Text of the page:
Deep Sea Conservation Coalition mounts a new campaign to end deep sea fishing

Deep Sea Conservation Coalition

Click image to download the document

The Deep Sea Conservation Coalition has announced, October 2014, a new campaign and published a leaflet to end deep sea fishing in UK and EU seas. The leaflet states: “Most of the targeted fishing for deep-sea species in UK waters is carried out by French and Spanish fleets.

These fleets are primarily fishing in UK and Irish waters and on the UK’s legal continental shelf in the international waters off Scotland.

France reported a catch of 6,219 tonnes of deep-sea species in 2011, most of which was caught in UK and Irish waters. Spain reported a catch of 5,610 tonnes of deep-sea species in 2011 off Ireland and Scotland, including on the high seas immediately adjacent to UK waters. The UK is suffering greatly from the damage caused

The data published by Marine Scotland lists three main deep-sea species landed by Scottish vessels – black scabbardfish, blue ling and Greenland halibut. In 2012 landings by Scottish vessels in Scottish ports of these three species amounted to 149 tonnes. No landings of these species were reported by other UK vessels in Scottish ports nor did Scottish vessels land any of these species in any other ports in the UK or ports in other countries. In comparison, the total amount of fish landed in Scottish ports in 2012 by Scottish and other UK vessels was 246,537 tonnes.

Thus, the landings of the three deep-sea species accounted for approximately 0.06% of the landings by all UK vessels into Scottish ports in 2012.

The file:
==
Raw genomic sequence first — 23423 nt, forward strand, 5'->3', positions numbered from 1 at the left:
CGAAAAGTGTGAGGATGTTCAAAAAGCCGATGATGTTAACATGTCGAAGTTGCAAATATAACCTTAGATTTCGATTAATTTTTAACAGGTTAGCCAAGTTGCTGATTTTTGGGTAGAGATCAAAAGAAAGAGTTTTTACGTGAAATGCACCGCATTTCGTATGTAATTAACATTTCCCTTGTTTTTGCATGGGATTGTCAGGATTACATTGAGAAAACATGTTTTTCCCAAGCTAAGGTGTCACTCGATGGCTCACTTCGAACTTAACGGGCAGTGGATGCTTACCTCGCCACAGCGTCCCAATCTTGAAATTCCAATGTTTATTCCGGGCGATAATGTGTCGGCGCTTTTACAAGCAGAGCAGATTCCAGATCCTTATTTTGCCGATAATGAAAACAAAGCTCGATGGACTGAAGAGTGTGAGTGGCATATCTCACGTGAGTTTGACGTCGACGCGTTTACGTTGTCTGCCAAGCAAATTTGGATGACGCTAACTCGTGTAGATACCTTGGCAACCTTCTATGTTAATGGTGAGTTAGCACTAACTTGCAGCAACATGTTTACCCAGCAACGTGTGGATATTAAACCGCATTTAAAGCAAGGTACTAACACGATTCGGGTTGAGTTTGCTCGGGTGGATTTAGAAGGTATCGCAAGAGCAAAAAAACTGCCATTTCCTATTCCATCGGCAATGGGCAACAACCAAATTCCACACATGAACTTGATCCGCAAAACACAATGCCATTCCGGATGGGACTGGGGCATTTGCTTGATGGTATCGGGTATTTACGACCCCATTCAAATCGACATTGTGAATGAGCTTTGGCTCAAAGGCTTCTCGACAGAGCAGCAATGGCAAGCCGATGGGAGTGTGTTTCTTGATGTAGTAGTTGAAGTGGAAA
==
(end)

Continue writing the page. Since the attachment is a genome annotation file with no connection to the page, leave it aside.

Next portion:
The data from Marine Scotland indicates that most of the deep-sea species landed in Scottish ports are landed by foreign (non-UK) vessels. In Scottish ports in 2012, 3,737 tonnes of the three deep-sea fish species were landed by all vessels combined. Of this, 94% of the landings were by foreign vessels, predominantly French and Spanish.

Most of this fish is transported to continental Europe for processing and sale in Spanish and French markets rather than processed and marketed in Scotland or elsewhere in the UK.

There is growing public awareness and demand for improved fisheries management and sustainable seafood. Following public campaigning, the most significant French deep-sea fleet, Scapêche, owned by the Intermarché supermarket chain, agreed to end deep-sea bottom trawling deeper than 800m by 2015, and major French retailers are stopping sales of deep-sea species.

Source: Deep Sea Conservation Coalition leaflet, October 2014. Click here to download the document.


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